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Secretary of State Colin Powell
Interview on CBS' Face the Nation
Washington, D. C.
September 16, 2001

MR. SCHIEFFER: Secretary of State Powell is here. Mr. Secretary, thank you so much for coming.

SECRETARY POWELL: Good morning, Bob.

MR. SCHIEFFER: Let me start with this report from Pakistan this morning where the government, I understand it, has told the Taliban that they are going to send a delegation to Afghanistan, and they have told them to hand over Usama bin Laden.

What can you tell us about that?

SECRETARY POWELL: Well, I have seen that report. I can't confirm it through our Embassy at Islamabad, but if it is an accurate report, then I am encouraged that the Pakistanis continue to play such a positive role in moving this campaign forward against those who might have been responsible for the tragedies of the 11th of September.

MR. SCHIEFFER: Well, isn't that a little odd that, if, in fact, this report is true that the US Government hasn't -- doesn't have any information about it yet?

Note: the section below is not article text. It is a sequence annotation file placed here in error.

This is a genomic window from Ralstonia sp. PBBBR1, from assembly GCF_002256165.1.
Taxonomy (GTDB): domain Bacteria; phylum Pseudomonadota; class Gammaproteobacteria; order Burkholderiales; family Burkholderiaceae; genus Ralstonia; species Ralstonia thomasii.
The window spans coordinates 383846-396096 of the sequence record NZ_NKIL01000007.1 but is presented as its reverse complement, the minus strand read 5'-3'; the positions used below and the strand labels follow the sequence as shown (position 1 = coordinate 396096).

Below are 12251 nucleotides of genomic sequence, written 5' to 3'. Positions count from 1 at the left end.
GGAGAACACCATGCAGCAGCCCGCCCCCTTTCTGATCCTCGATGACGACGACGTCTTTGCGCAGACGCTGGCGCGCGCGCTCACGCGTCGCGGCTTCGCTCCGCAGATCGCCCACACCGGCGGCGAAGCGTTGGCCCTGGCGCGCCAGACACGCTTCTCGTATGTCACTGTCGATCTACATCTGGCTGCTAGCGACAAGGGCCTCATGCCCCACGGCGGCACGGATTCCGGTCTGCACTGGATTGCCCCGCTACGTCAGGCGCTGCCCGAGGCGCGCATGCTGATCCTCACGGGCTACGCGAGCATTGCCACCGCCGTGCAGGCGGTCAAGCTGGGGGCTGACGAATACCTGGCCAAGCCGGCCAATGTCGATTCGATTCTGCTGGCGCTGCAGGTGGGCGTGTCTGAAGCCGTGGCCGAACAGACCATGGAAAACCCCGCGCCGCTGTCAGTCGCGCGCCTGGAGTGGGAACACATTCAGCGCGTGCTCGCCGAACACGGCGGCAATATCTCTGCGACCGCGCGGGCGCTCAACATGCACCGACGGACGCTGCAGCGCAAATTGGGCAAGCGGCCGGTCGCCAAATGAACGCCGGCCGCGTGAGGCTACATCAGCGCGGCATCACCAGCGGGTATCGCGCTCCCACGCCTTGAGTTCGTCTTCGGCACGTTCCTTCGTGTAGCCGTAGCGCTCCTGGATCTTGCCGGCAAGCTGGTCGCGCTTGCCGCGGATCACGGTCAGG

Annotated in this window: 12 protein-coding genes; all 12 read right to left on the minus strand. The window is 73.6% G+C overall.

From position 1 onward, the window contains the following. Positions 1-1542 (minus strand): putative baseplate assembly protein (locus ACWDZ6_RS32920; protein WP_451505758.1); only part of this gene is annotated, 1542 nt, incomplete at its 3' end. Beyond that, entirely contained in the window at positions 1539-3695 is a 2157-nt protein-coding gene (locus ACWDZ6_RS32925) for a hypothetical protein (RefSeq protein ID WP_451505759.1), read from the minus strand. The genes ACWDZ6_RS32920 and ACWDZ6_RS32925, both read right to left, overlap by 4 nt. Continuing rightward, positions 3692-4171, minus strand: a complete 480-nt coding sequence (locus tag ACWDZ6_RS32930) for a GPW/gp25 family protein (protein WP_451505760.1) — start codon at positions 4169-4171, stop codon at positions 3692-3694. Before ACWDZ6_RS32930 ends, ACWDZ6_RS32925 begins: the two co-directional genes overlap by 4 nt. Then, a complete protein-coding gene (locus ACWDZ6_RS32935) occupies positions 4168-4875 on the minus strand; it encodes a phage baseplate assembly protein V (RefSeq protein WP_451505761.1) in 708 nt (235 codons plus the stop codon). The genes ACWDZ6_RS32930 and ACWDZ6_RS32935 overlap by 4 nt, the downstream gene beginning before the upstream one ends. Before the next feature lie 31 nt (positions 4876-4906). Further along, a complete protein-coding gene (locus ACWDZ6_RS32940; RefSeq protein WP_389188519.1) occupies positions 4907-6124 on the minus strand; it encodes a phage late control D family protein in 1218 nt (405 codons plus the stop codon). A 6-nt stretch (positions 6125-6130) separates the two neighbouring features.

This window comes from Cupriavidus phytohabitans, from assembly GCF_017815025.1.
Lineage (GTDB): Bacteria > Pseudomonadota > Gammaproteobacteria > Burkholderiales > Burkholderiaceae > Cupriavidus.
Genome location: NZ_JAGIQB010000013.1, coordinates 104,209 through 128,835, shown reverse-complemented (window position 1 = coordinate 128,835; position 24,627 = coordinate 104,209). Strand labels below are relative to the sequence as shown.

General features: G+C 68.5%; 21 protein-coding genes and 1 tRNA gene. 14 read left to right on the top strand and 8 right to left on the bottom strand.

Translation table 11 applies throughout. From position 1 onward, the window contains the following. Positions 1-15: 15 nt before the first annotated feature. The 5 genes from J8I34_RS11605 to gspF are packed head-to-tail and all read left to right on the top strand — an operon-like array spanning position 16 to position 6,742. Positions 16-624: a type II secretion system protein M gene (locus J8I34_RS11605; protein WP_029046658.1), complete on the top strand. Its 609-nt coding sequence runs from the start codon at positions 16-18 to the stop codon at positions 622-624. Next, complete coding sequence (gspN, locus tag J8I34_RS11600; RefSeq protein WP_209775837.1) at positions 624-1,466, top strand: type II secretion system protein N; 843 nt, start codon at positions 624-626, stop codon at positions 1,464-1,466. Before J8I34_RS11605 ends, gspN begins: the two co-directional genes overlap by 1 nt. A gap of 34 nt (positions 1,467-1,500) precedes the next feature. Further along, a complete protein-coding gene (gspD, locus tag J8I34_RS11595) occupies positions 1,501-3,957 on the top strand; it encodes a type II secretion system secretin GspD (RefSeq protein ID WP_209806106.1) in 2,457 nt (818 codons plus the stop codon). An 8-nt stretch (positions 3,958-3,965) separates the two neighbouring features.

SECRETARY POWELL: I can assure you we're working hard to confirm it. But it is a press report at the moment, and we'll be confirming it in the course of the day with the Pakistani Government.

MR. SCHIEFFER: Let me ask you, this obviously is what we want the Pakistanis to do, but by announcing this as they have, is there another side to this that perhaps they're telling Usama bin Laden you better get out of town?

SECRETARY POWELL: Well, I can't speculate on that. All I can say is that for the last several days the Pakistani Government has been very supportive and forthcoming. I spoke to President Musharraf several days ago, and he indicated full support. We provided him a list of things that we might be needing in the days ahead, and they said they would provide that support. We'll have to get into the details of it over time.

And yesterday, President Bush spoke to President Musharraf and got the same kind of assurances, so we're very pleased with the role that the Pakistani Government is playing.

MR. SCHIEFFER: Was this, in fact, one of the things we asked them to do?

SECRETARY POWELL: We asked them for a variety of things, and I think it's best that we keep those between the two governments at this time until we have an opportunity to see their reaction, and then it will all become public.

MS. BORGER: Let me just add one more question to this. If the Pakistanis did get Usama bin Laden, what would we want them to do with him?